But that’s not the part I’m a bit stunned by. Actually, there are three parts I’m stunned by, just off the top of my head:

  • This story broke in the NYT. The last time we saw Bennett (before he was giving Jose Rodriguez’ story when Rodriguez refused to do so himself, I mean), he was standing in a hallway in the Prettyman Courthouse accepting Max Frankel’s thanks … "you did a good job for us today." Meaning "us," the NYT. In some twisted way, Bennett only recently rescued the NYT from its embarrassment named Judy Miller. But here his next big client save one is, having his Presidential aspirations seriously rocked by the same NYT. If I’m Bob Bennett right now, I’m bitching about those ingrates at the Times. Read more

No Immunity, Yet, for Rodriguez

Well, Crazy Pete Hoekstra hasn’t managed to slip a little immunity deal to Jose Rodriguez–at least not yet.

The former CIA official who destroyed videotapes showing harsh interrogation tactics has been granted a temporary reprieve by the House intelligence committee, officials said last night.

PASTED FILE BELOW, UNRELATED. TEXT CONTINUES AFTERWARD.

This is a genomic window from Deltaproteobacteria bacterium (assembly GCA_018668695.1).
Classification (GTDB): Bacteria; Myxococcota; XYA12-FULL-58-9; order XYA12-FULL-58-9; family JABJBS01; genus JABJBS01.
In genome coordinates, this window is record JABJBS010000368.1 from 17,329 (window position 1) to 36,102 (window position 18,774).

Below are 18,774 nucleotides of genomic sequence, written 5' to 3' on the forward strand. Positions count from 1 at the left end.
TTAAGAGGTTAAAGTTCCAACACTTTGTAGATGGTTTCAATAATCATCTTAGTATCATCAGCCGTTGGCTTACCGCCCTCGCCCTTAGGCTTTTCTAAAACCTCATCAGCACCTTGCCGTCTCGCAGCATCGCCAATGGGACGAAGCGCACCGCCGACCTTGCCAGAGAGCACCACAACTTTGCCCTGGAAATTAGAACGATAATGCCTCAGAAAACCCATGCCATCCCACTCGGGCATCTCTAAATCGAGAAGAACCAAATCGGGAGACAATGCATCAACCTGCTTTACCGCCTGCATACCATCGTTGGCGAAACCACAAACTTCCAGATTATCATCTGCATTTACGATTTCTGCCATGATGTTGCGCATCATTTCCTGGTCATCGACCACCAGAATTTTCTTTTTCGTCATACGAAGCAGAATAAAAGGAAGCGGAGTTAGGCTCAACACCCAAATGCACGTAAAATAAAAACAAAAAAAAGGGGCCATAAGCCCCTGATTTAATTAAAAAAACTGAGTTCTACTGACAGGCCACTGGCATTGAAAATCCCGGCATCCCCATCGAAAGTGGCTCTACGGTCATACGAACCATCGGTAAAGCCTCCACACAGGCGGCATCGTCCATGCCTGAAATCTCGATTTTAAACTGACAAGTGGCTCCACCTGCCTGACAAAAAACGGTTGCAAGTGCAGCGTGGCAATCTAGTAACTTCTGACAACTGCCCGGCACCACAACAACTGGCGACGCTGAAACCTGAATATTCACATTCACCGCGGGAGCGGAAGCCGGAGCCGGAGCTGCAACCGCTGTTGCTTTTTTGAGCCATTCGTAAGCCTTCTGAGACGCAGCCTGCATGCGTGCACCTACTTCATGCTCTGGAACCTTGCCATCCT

The committee had demanded that Jose Rodriguez Jr. testify before it on Wednesday, but after being told that he would not answer questions without a grant of legal immunity for his testimony, the panel withdrew its demand, according to officials familiar with the arrangement.


Officials said that a subpoena for Rodriguez will remain in effect and that talks between lawmakers, Justice Department officials and Rodriguez’s attorney, Robert S. Bennett, will continue.

I’m not sure what to make of the description of on-going talks. Hopefully, HPSCI has agreed not to do anything to impede the criminal investigation. But I’d be a lot more comfortable if HPSCI said it would hold off entirely on Rodriguez testimony until DOJ gave the okay.